By Michael E. Miller
By Ryan Yousefi
By Kyle Munzenrieder
By Sabrina Rodriguez
By Michael E. Miller
By Carlos Suarez De Jesus
By Luther Campbell
By Kyle Munzenrieder
Until recently Ed Parsons had never heard of such classes. At this point, though, it's a safe bet he wouldn't wish them on his worst enemy. A recent South Beach transplant, Parsons claims he was assailed on the evening of January 11 by a pair of Beach cops who roughed him up, hurled gay slurs at him, and arrested him on a bogus charge. It was in the midst of this ordeal, he says, that one of the officers introduced him to the concept of sensitivity training. "Aren't you glad we took the homo course?" the officer allegedly queried. "We learned a lot, didn't we?"
So much for enforced enlightenment.
Police investigators initially dismissed Parsons's complaint, which he filed January 13. But Parsons refused to let the matter drop. In a volley of letters to city officials, he successfully lobbied police to reopen the matter. Two weeks ago internal affairs investigators substantiated three of his four allegations. The report concludes that officers Jonathon Brudzinski and Bernie Ruder did not use excessive force in arresting Parsons, but that they slandered their suspect and that Brudzinski mishandled the arrest procedure and filed an arrest form containing false information.
Mike Finesilver, Parsons's attorney, says he met with Miami Beach City Manager Roger Carlton several weeks ago, as police were finishing their investigation. He says Carlton offered Parsons a "public apology" and a promise to discipline the officers. "Two things which are his obligation in the first place," observes Finesilver, whose client intends to sue the city.
Parsons, an unretiring 35-year-old who describes himself as a born-again Christian, moved from West Palm Beach to a Collins Avenue apartment this past October. He believes his January run-in was the result of mistaken identity, a claim the policemen steadfastly deny. As Parsons recounts it, he had just finished an oceanside night run and was on his way to pick up some dinner when the officers stopped him on the beach near Seventeenth Street. He says Brudzinski immediately asked his partner, "Isn't that the asshole we arrested last week?" Parsons, a registered nurse, started to explain that he had never been arrested. "That's when the fun began," he says. "The cops came at me together, like a timed attack. One guy nearly dislocated my right shoulder. The other hit my left shoulder. They yanked my arms back, forced me onto my knees, pushed my head toward the sand, and handcuffed me."
According to Parsons, twenty minutes of verbal abuse followed: "The first officer, Brudzinski, was saying things like, `You homos make me sick. We just arrested a bunch of your asshole buddies.'" The officers then got on the radio, presumably to run a criminal check on Parsons. "After that," Parsons says, "they became much more conciliatory. They must have realized they had the wrong guy." In fact, while Brudzinski had drawn up an arrest form for loitering and prowling -- a charge that requires a suspect be taken into custody -- the officers wound up releasing Parsons, after waiting 30 minutes for transportation that could take Parsons to jail.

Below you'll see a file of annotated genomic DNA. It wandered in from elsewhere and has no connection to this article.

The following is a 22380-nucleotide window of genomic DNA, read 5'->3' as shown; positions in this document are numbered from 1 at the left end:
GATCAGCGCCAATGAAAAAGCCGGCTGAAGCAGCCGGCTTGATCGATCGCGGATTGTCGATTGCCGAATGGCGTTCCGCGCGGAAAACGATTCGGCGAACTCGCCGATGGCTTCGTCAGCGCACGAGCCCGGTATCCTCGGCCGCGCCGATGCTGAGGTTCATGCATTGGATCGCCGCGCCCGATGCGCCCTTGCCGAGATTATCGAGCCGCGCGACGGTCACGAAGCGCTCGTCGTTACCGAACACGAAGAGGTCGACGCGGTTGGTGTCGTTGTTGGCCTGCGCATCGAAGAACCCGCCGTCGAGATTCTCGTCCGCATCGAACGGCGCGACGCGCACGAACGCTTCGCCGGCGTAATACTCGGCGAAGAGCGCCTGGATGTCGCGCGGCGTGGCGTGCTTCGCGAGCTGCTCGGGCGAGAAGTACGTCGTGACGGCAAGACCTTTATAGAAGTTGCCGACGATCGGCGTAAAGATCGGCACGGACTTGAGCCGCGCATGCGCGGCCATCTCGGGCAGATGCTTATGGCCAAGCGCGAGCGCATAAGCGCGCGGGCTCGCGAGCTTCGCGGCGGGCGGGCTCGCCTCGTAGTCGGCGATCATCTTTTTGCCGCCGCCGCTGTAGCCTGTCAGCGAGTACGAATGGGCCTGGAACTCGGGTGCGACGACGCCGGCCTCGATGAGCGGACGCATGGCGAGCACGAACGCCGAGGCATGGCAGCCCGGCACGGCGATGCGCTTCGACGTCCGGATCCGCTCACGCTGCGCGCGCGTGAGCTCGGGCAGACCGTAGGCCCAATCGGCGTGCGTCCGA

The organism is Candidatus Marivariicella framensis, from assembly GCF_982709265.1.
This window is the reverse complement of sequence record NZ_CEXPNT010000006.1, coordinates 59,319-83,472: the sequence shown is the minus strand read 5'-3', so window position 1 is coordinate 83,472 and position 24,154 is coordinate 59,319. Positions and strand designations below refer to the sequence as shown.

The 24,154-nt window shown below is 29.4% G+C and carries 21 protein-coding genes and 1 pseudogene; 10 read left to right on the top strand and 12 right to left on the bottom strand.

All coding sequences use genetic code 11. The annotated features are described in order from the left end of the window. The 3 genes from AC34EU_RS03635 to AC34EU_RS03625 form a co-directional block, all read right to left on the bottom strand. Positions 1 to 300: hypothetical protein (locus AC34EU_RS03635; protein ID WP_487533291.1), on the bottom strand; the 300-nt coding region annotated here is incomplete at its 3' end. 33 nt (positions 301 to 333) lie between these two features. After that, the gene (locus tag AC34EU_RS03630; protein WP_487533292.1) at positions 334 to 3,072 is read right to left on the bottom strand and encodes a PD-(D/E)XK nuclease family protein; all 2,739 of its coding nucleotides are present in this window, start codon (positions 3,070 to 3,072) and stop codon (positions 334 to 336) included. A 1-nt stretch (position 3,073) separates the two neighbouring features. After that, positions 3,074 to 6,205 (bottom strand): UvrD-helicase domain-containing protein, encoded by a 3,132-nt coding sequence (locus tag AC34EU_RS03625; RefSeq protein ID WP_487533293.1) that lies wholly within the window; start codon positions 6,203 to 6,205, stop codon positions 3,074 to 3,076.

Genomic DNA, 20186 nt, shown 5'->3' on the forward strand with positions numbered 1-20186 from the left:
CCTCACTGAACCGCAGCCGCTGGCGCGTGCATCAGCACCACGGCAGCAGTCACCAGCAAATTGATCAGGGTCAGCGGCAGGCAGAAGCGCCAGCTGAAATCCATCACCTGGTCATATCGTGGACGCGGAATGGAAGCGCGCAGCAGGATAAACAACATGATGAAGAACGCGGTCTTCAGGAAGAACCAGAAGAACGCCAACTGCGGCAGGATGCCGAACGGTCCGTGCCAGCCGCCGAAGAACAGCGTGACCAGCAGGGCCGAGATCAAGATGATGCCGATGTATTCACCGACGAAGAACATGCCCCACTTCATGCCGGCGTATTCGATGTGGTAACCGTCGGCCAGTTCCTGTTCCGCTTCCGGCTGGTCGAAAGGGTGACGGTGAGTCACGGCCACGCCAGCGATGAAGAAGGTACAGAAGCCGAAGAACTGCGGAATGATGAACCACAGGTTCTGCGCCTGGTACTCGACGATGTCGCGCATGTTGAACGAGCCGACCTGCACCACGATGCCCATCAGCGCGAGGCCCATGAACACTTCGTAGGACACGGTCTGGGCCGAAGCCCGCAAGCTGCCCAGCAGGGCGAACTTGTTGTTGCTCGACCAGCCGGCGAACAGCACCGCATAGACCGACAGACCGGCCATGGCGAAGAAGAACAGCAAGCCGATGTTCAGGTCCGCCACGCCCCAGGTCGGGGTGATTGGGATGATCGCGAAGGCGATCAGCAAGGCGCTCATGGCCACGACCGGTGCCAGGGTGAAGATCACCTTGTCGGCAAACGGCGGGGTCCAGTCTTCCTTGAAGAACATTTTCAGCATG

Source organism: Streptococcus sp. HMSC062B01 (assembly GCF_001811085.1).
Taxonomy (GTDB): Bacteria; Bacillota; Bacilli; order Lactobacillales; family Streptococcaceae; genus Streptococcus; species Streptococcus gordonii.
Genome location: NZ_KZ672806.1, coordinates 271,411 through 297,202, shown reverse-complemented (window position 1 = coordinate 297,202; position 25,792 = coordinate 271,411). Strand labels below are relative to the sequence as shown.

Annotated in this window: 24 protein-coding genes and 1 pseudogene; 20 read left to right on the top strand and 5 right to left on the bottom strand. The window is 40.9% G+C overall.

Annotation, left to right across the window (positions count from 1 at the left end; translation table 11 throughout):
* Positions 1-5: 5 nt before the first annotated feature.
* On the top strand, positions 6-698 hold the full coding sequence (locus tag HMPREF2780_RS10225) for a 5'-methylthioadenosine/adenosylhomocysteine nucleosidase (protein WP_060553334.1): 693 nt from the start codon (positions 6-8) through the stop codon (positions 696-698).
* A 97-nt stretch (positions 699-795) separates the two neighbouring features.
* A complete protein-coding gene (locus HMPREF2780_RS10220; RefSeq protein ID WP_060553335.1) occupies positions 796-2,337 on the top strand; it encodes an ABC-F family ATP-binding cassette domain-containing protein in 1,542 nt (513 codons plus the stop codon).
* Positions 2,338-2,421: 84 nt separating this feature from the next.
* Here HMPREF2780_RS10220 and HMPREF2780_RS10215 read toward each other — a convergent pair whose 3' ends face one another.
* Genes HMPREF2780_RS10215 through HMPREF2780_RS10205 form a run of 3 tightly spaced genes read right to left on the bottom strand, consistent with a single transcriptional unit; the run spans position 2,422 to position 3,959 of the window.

Badly shaken by the incident, Parsons consulted friends and three days later filed a complaint with the Miami Beach Police Department. He was interviewed by Sgt. Steven Jones, who took sworn statements from both officers a week later. Ruder and Brudzinski, who both joined the force as full-time officers in June 1990, denied manhandling Parsons or directing any derogatory comments at him. They asserted that Parsons had been uncooperative and could not justify his presence in the area. Brudzinski and Ruder have since retained an attorney and both declined comment for this article. Their personnel files contain glowing evaluations and no major reprimands, though Brudzinski was investigated on an excessive-force complaint in 1990. He was exonerated.
On January 29, Jones closed his investigation and "unfounded" the allegations. Attorney Finesilver calls that decision "laughable. When you unfound an allegation, you are saying that it has no factual basis, or that the person admitted making it up. In this case, it was my client's word against the cops." (By contrast, an "unsubstantiated" classification would have indicated there was insufficient evidence to prove the allegation.)
Parsons was shocked when he learned of the decision. For a few months he put the matter aside, but remained seething. On May 7 he hand-delivered a five-page, single-spaced letter to Beach Mayor Seymour Gelber. The missive outlined the incident and asked for $20,000 in damages, citing mental trauma and an injury to his right shoulder. Gelber alerted City Manager Carlton, who took the issue to Chief Huber. On May 21, the investigation was reopened.
"I got a call from Sgt. Jones," Parsons recalls. "He said he had been ordered to reopen the case by the chief. I remember specifically he told me, `It's a waste of my time.' There was something almost belligerent in his tone." Jones calls this version of the conversation "absurd. I would never make any such comment."